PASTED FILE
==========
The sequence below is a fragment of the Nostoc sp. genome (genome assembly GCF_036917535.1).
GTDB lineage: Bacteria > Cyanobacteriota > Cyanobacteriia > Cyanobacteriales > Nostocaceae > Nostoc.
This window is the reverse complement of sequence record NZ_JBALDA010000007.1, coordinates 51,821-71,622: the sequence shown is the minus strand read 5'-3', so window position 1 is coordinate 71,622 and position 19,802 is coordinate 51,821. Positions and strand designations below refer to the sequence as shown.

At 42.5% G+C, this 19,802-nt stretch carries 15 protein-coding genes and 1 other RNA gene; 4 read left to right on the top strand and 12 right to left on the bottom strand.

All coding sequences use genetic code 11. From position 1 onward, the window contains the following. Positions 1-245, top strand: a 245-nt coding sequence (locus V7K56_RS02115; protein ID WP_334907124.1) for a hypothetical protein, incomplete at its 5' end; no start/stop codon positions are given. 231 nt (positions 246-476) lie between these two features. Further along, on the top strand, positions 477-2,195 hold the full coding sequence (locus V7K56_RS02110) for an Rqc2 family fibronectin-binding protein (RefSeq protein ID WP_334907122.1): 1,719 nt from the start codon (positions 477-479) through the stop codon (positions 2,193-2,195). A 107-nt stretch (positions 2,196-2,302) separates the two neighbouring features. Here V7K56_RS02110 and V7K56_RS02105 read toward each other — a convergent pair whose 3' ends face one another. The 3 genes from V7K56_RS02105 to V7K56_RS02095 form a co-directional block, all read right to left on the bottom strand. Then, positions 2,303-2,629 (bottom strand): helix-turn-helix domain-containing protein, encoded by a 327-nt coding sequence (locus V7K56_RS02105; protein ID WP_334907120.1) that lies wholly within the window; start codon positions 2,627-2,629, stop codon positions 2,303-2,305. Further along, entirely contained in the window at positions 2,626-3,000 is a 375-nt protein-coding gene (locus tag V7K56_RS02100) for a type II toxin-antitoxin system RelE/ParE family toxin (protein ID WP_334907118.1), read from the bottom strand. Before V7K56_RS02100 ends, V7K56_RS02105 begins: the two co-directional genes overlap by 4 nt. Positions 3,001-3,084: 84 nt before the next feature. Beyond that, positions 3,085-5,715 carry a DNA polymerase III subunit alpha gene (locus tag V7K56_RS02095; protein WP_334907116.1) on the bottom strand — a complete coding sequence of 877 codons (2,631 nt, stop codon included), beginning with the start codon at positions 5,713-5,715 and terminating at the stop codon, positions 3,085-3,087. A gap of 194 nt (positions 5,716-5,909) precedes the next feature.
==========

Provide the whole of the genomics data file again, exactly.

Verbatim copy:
The sequence below is a fragment of the Nostoc sp. genome (genome assembly GCF_036917535.1).
GTDB lineage: Bacteria > Cyanobacteriota > Cyanobacteriia > Cyanobacteriales > Nostocaceae > Nostoc.
This window is the reverse complement of sequence record NZ_JBALDA010000007.1, coordinates 51,821-71,622: the sequence shown is the minus strand read 5'-3', so window position 1 is coordinate 71,622 and position 19,802 is coordinate 51,821. Positions and strand designations below refer to the sequence as shown.

At 42.5% G+C, this 19,802-nt stretch carries 15 protein-coding genes and 1 other RNA gene; 4 read left to right on the top strand and 12 right to left on the bottom strand.

All coding sequences use genetic code 11. From position 1 onward, the window contains the following. Positions 1-245, top strand: a 245-nt coding sequence (locus V7K56_RS02115; protein ID WP_334907124.1) for a hypothetical protein, incomplete at its 5' end; no start/stop codon positions are given. 231 nt (positions 246-476) lie between these two features. Further along, on the top strand, positions 477-2,195 hold the full coding sequence (locus V7K56_RS02110) for an Rqc2 family fibronectin-binding protein (RefSeq protein ID WP_334907122.1): 1,719 nt from the start codon (positions 477-479) through the stop codon (positions 2,193-2,195). A 107-nt stretch (positions 2,196-2,302) separates the two neighbouring features. Here V7K56_RS02110 and V7K56_RS02105 read toward each other — a convergent pair whose 3' ends face one another. The 3 genes from V7K56_RS02105 to V7K56_RS02095 form a co-directional block, all read right to left on the bottom strand. Then, positions 2,303-2,629 (bottom strand): helix-turn-helix domain-containing protein, encoded by a 327-nt coding sequence (locus V7K56_RS02105; protein ID WP_334907120.1) that lies wholly within the window; start codon positions 2,627-2,629, stop codon positions 2,303-2,305. Further along, entirely contained in the window at positions 2,626-3,000 is a 375-nt protein-coding gene (locus tag V7K56_RS02100) for a type II toxin-antitoxin system RelE/ParE family toxin (protein ID WP_334907118.1), read from the bottom strand. Before V7K56_RS02100 ends, V7K56_RS02105 begins: the two co-directional genes overlap by 4 nt. Positions 3,001-3,084: 84 nt before the next feature. Beyond that, positions 3,085-5,715 carry a DNA polymerase III subunit alpha gene (locus tag V7K56_RS02095; protein WP_334907116.1) on the bottom strand — a complete coding sequence of 877 codons (2,631 nt, stop codon included), beginning with the start codon at positions 5,713-5,715 and terminating at the stop codon, positions 3,085-3,087. A gap of 194 nt (positions 5,716-5,909) precedes the next feature.